Fig. 6
Fig. 6

Amplification curves for DRM1 and miR172 in avocado (a), mango (b) and macadamia (c). qRT-PCR reactions were performed using the RNA extracted by the CTAB/SDS-based method from the samples shown in Fig. 2 (n = 3)

To further demonstrate the efficacy of our RNA extraction protocol, we used it to prepare normalised RNA-Seq libraries for each of avocado, macadamia and mango tree species and sequenced them using Illumina sequencing technology. The quality control of the libraries obtained using this method demonstrates that the RNA extracted with the method described in the paper could be successfully used for such a purpose (Fig. 7 and Additional file 2: Fig. S2). Using FastQC version 0.11.5 ( for quality assessment after standard trimming and quality control using Trimmomatic [24], the data indicate good phred quality (Fig. 7) with uniform high quality base calls to the end of the forward (Fig. 7) and reverse (Additional file 2: Fig. S2) sequence read. This indicates most sequence reads were high quality, which provides confidence in downstream genetic analysis.
Fig. 7
Fig. 7

Sequence quality of RNA extracted using the CTAB/SDS RNA extraction protocol. RNA was assessed by producing high-throughput RNA sequencing (RNA-seq) libraries of the avocado, macadamia and mango samples shown in Figs. 1, 2, 3, 4 and 5. The RNA-Seq libraries were pair-end sequenced (150 bp) on the Illumina 2500 Hi-Seq Platform. Sequencing quality assessment using FastQC version 0.10.1 [9] is represented in graphs describing quality across all bases from every sequence read at each position (a Avocado; b Mango; c Macadamia, respectively). Sequence quality is based on phred scores, an exponential scale where, for example, 20 = one incorrect sequence base-call in 100, and 30 = one incorrect base-call in 1000. The y-axis shows the quality scores, and the higher the score, the greater confidence in the base-calls at that position. The background of the graph divides the y-axis into very good quality calls (green), reasonable quality (orange), and poor quality (red). The graphs are representative of the forward reads (for reverse reads, see Additional file 2: Fig. S2)

Read mapping

To verify our RNA sequencing, we mapped our reads after trimming to published transcriptome and genome assemblies using HISAT v.2 [26] using default settings (Table 1). 76 and 80% of our avocado reads mapped to the Persea americana var ‘drymifolia’ [31] and cv. ‘Lisa’ [32] transcriptome assemblies respectively. 66 and 69% of our mango reads mapped to the Mangifera indica L. cv. ‘Shelly’ [33] and ‘Zill’ [34] transcriptome assemblies respectively. 79% of our macadamia reads mapped to the Macadamia integrifolia cv. 741 ‘Mauka’ draft genome assembly [35]. This quality control further supports that the quality of the RNA extracted with our method is sufficient for a variety of transcriptomic studies.
Table 1

List of RNA-seq samples and the percentage and number of mapped reads to different reference transcriptomes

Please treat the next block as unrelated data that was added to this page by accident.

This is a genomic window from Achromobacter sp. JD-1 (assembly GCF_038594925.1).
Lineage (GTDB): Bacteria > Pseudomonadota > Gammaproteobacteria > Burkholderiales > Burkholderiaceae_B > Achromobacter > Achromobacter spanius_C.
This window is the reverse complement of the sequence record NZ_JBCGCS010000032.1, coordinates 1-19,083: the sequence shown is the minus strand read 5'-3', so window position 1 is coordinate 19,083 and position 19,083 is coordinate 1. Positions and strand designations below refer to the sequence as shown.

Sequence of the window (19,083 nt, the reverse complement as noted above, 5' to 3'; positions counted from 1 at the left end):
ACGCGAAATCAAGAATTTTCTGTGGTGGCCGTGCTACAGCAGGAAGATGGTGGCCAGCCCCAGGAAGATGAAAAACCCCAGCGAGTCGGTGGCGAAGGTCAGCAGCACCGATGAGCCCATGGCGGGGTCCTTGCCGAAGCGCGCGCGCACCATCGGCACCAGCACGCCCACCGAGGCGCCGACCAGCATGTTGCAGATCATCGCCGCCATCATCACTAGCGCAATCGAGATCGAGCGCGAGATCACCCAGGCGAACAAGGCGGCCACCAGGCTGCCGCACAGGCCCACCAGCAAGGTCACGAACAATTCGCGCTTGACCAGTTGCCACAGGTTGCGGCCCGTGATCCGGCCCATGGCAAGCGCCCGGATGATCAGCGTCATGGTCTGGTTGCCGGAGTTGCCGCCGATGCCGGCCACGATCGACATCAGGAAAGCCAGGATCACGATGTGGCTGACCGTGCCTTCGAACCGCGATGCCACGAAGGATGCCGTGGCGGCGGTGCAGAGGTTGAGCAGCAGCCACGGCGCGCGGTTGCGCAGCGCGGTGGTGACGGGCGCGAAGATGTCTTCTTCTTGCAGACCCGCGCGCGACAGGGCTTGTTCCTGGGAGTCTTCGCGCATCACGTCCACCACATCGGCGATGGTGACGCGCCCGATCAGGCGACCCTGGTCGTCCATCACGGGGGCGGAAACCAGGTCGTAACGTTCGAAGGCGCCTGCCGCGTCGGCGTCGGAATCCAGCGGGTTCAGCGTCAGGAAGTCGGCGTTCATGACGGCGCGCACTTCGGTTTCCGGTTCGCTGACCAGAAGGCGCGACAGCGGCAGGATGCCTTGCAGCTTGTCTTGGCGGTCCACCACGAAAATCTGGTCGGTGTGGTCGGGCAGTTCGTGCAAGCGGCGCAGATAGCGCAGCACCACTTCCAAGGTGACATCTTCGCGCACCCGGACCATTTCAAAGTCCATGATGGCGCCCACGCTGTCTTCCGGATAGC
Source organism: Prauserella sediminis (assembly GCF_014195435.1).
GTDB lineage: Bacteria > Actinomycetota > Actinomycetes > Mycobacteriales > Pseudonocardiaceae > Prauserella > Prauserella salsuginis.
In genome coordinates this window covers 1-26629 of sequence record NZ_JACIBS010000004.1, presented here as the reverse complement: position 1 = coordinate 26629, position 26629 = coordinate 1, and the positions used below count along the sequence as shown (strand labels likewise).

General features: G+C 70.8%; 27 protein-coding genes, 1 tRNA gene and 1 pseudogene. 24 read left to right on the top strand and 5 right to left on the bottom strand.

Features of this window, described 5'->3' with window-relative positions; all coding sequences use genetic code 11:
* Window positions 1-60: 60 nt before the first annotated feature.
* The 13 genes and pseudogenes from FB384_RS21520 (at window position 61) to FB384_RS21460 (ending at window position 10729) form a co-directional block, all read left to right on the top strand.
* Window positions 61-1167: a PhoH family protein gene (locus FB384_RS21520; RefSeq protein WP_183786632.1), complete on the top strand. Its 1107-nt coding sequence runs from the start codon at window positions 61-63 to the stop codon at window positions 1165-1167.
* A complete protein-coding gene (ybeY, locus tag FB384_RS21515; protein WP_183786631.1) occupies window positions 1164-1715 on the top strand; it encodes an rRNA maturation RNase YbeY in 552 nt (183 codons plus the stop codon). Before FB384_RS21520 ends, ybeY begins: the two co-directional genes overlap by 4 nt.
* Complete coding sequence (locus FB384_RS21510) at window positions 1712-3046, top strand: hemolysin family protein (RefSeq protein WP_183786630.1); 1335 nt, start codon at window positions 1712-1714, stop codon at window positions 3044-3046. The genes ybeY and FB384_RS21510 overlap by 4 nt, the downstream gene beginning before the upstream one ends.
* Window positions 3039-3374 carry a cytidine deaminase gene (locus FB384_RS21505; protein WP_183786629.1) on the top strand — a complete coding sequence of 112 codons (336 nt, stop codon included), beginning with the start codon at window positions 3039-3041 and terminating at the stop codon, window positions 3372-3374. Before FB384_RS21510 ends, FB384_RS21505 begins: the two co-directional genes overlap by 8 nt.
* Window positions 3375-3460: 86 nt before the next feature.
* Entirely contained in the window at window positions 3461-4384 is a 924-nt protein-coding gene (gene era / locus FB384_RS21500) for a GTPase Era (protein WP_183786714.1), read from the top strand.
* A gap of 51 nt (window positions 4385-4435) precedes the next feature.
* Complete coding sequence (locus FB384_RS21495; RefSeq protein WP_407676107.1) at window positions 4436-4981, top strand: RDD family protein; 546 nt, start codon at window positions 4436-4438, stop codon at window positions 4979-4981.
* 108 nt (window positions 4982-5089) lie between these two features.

Number of reads

Number of mapped reads

% of reads mapped

NCBI Project No.

Contigs intranscriptome or genome








Ibarra-Laclette et al. [31]







Liu et al. [32]







Luria et al. [33]







Wu et al. [34]







Nock et al. [35]

Phenol/chloroform-free CTAB/PVP/SDS-based DNA extraction

The issues usually met with when performing DNA extraction methods for tree species are the same as with RNA extraction methods. We therefore decided to test whether this RNA extraction method could be converted to a genomic DNA extraction method. To achieve this, we modified the method by replacing the DTT from the CTAB buffer with RNase in order to remove the RNA during the lysis step. As for RNA extraction, 1% SDS was added at the end of the lysis step and a single precipitation/washing/elution round was performed to recover the purified DNA (Fig. 8). We also included mature leaf samples from outdoor grown coffee tree and eucalyptus, two species known to be challenging in terms of DNA extraction [9]. The quality and quantity control results presented in Fig. 9 show that the yields obtained are satisfactory and that the DNA extracted was not degraded, thus demonstrating that this method could be successfully converted into a DNA extraction method for recalcitrant tropical and subtropical species.
Fig. 8
Fig. 8

Description of the CTAB/SDS-based DNA extraction procedure

Fig. 9
Fig. 9

Genomic DNA extracted with the CTAB/SDS method. Genomic DNA was extracted from 20 to 35 mg of mature leaf tissue from avocado, macadamia, mango, coffee and eucalyptus trees using a modified version of the procedure. a The quality was assessed by electrophoresis (500 ng DNA loaded on a gel). b Quantity and purity control obtained on tree replicates ± standard error


A safer version of the CTAB/PVP-based extraction methods

Successful nucleic acid extraction from species recalcitrant in molecular biology requires the use of CTAB/PVP-based buffers. The results we described here clear demonstrated that this buffer was efficient to extract RNA and DNA from different tropical and subtropical species using challenging for this type of experiment. We also highlight that SDS-based buffer, used in some procedures [36, 37], cannot subsidise the CTAB/PVP buffer without leading to an undesirable browning of the tissue (oxidation) companied with low 260/230 ratio.